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CMS finalizes rule to improve health data exchange

CMS finalizes rule to improve health data exchange

The Centers for Medicare & Medicaid Services (CMS) recently finalized the CMS Interoperability and Prior Authorization Final Rule to streamline access to information. 


What happened 

The Biden-Harris Administration has emphasized improving access to care and health data. Last week the Centers for Medicare & Medicaid Services (CMS) finalized their new ruling. 

The ruling, CMS Interoperability and Prior Authorization Final Rule (CMS-0057-F), is designed to help ensure smoother information transfers amongst patients and providers. It’s estimated that the plan will also save patients, providers, and payers $15 billion over the next ten years. 

Currently, when most patients need to see a specialist or have a procedure, they have to wait for a process called prior authorization. Insurance companies must determine if and how much a procedure or appointment is covered. The ruling will now streamline this process. 


Going deeper

The ruling applies to several organizations, including: 

  • Medicare Advantage organizations
  • Medicaid and the Children’s Health Insurance Program (CHIP) fee-for-service programs 
  • Medicaid-managed care plans
  • CHIP-managed care entities, and
  • Issuers of Qualified Health Plans offered on the Federally-facilitated exchanges

For healthcare organizations impacted, patients will begin to see a difference as soon as 2026. Once the ruling is in place, impacted payers must send prior authorization decisions within 72 hours for urgent requests and seven days for other medical items or services. The administration hopes this will cut the waiting time in half for some. Alongside the required timeframes, payers must provide a specific reason when denying a prior authorization request.  

Payers will also be required to implement a new application programming interface (API) to facilitate requests between providers and payers. Lastly, certain eligible clinicians will be able to use an Electronic Prior Authorization measure.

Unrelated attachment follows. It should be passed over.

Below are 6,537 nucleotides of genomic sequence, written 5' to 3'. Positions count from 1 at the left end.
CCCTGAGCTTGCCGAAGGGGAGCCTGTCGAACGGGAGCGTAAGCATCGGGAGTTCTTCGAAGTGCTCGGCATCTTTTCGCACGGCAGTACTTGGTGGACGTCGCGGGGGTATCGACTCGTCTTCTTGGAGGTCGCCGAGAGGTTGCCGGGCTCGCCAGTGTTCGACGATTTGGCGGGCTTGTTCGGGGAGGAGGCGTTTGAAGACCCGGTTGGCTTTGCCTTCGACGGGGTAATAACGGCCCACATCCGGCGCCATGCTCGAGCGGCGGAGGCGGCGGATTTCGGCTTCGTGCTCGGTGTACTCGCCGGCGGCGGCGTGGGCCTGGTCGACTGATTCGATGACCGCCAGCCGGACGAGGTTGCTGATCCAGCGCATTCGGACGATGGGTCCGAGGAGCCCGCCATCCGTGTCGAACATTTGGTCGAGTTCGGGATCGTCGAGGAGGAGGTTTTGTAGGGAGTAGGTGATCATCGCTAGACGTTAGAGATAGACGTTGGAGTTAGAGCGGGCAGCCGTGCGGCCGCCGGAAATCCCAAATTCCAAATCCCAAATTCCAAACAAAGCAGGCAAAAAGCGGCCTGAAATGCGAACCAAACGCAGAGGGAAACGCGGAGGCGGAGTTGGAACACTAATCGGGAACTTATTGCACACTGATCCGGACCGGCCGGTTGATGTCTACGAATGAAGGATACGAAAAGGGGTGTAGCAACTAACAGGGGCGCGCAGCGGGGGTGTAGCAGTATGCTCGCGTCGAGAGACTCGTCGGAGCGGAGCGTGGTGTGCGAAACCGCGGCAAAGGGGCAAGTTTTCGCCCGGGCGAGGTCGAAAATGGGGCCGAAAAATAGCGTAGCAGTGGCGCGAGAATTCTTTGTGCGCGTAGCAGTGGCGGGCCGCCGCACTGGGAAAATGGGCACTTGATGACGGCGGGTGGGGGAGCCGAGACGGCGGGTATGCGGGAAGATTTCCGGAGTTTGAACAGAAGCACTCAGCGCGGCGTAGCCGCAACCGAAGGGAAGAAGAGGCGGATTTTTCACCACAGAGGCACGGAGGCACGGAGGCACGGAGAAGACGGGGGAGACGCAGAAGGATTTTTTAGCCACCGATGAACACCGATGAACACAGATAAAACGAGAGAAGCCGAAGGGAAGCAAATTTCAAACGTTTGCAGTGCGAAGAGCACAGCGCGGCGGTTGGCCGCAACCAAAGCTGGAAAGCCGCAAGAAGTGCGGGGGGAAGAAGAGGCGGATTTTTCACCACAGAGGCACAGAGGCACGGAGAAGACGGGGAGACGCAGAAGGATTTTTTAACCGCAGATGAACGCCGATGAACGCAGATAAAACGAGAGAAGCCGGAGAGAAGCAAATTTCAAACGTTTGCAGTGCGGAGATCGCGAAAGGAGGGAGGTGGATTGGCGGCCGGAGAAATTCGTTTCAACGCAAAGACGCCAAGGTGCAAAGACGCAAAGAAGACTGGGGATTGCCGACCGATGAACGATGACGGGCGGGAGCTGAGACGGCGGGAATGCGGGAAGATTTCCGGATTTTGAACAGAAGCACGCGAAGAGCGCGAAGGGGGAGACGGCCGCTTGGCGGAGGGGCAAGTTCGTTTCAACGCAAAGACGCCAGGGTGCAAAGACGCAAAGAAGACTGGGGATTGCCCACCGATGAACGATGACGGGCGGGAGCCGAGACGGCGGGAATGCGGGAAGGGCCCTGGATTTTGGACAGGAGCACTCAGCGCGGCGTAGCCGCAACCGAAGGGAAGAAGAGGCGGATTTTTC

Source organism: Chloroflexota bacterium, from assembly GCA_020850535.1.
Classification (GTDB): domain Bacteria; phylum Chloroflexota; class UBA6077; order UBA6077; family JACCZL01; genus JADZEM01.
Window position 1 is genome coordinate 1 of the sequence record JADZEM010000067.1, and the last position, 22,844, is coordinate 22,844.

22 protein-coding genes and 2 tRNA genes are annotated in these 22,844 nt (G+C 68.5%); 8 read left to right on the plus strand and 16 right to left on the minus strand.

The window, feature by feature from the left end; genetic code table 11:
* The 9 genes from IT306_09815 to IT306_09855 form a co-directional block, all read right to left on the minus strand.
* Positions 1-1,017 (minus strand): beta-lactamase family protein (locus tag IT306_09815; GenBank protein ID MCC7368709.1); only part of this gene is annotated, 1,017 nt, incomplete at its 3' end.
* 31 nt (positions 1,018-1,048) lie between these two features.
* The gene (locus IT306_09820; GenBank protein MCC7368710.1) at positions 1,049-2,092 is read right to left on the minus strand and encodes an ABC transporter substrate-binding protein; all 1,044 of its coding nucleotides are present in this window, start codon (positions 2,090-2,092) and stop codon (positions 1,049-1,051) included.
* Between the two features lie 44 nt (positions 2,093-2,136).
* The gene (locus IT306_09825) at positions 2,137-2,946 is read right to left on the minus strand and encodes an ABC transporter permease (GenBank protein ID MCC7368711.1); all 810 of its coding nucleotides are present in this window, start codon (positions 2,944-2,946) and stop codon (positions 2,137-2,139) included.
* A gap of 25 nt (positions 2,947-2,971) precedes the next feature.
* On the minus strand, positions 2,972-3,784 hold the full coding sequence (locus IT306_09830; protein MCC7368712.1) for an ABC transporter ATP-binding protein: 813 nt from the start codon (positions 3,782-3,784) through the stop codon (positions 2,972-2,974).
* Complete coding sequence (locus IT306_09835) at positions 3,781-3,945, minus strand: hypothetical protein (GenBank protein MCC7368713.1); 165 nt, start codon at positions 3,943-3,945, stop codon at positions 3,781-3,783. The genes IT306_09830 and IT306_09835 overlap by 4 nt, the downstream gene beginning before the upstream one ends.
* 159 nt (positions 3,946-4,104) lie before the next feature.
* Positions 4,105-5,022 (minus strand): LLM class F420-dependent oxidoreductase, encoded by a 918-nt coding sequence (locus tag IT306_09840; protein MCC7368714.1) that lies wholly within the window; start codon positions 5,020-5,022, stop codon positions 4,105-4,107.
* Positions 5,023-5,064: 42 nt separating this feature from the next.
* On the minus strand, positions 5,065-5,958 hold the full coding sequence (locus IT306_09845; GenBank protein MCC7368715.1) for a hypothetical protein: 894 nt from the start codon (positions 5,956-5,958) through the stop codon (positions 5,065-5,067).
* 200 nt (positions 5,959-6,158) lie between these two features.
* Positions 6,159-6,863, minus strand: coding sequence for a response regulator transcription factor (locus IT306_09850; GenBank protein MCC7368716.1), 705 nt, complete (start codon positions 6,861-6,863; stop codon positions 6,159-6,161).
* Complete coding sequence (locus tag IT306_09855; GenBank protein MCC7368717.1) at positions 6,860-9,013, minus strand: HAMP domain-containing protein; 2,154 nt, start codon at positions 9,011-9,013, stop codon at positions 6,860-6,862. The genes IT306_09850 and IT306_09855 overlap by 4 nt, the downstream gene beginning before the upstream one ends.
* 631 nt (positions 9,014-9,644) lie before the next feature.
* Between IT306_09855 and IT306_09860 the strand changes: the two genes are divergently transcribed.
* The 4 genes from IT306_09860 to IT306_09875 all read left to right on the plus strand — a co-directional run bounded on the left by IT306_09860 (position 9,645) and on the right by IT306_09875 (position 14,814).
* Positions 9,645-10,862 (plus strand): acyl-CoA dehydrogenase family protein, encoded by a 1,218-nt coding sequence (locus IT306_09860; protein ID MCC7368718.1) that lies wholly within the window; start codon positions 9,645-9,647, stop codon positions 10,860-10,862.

What was said

The new ruling prioritizes patient care. “When a doctor says a patient needs a procedure, it is essential that it happens in a timely manner,” said HHS Secretary Xavier Becerra. “Too many Americans are left in limbo, waiting for approval from their insurance company. Today the Biden-Harris Administration is announcing strong action that will shorten these wait times by streamlining the better digitizing the approval process.” 

CMS Administrator Chiquita Brooks-LaSure said that CMS is committed to making it easier for doctors and nurses to provide care. “Increasing efficiency and enabling health care data to flow freely and securely between patients, providers, and payers and streamlining prior authorization processes supports better health outcomes and a better health care experience for all.” 


The big picture

While the ruling will take some time to impact patients, it’s a step towards making it easier for individuals to receive necessary care and information regarding their treatment. 

In the meantime, impacted providers will need to transition to the new process and API. While transitioning may take time, the new ruling will hopefully positively impact patients, providers, and payers alike. 

Related: HIPAA Compliant Email: The Definitive Guide


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